Allogeneic stem cell transplantation (allo-SCT) is a potentially curative treatment for high-risk acute myeloid leukemia (AML) and myelodysplastic syndrome (MDS). For patients with relapsed disease after transplantation, intensive chemotherapy followed by donor lymphocyte infusion (DLI) or a second allo-SCT may result in a durable response in some patients. High-intensity chemotherapy and less aggressive therapy with hypomethylating agents (HAs) with and without DLI are often used for relapse after allo-SCT. Here we compared the treatment outcomes of intensive chemotherapy with that of HAs in relapsed AML and MDS after allo-SCT. Patients who had received a second SCT within 90 days of the relapse date were excluded. The primary endpoints were overall response rate (ORR) and overall survival (OS). Secondary endpoints were complete remission (CR) rate and progression-free survival (PFS). One hundred patients were included: 73 patients received chemotherapy and 27 patients received an HA. Fifty-six percent of patients in the chemotherapy group and 33% of patients in the HA group received at least 1 DLI after treatment. Treatment with chemotherapy resulted in a higher ORR (51% versus 19%, P = .004) and a higher CR rate (40% versus 7%, P = .002). The median OS (6 versus 3.9 months, P = .01) and PFS (4.9 versus 3.8 months, P = .02) were longer in the chemotherapy group. Similar benefit of chemotherapy over HAs was maintained in all treatment outcomes after controlling for the use of DLI. The use of chemotherapy followed by DLI offered the greatest benefit (ORR, 68%; CR, 59%, 1-year OS, 44%; and median OS, 9.8 months). In conclusion, in our hands, with limited numbers, the use of more conventional salvage chemotherapy, with DLI when possible, for the treatment of relapsed AML and MDS after allo-SCT is associated with better outcomes than nonchemotherapy (HA) options.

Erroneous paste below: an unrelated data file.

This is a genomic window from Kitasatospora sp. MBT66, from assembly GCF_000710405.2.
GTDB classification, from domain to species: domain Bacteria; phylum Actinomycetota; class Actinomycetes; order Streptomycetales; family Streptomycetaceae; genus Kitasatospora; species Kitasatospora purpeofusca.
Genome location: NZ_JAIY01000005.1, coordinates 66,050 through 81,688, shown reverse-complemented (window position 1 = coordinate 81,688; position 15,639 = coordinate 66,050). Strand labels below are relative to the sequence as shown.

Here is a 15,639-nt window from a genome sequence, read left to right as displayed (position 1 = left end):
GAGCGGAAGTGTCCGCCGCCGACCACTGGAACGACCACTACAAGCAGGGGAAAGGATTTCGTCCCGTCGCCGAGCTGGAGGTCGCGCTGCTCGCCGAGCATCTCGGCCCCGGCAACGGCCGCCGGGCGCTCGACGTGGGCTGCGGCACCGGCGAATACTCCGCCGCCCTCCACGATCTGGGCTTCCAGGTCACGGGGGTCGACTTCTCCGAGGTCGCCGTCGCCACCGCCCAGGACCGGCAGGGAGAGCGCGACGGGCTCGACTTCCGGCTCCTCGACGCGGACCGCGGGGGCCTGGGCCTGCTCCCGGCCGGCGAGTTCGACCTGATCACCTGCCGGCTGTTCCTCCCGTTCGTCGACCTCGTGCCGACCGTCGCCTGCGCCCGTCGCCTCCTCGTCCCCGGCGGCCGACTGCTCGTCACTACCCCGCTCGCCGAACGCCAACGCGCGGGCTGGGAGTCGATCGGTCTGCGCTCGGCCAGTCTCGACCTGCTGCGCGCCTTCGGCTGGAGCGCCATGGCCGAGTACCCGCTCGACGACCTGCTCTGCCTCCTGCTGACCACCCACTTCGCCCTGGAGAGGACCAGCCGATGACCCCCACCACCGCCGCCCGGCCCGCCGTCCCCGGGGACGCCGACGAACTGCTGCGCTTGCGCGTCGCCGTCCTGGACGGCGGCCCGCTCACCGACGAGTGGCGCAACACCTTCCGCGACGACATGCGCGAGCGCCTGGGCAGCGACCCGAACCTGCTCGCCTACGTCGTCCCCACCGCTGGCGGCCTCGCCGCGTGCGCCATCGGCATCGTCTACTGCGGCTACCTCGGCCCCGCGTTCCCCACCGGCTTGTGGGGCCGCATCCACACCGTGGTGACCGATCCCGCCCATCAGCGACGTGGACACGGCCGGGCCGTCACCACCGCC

Original languageEnglish
Pages (from-to)1324-1329
Number of pages6
JournalBiology of Blood and Marrow Transplantation
Issue number7
StatePublished - Jul 1 2016


  • AML
  • Allogeneic stem cell transplant
  • Chemotherapy
  • DLI
  • Hypomethylating agents
  • MDS


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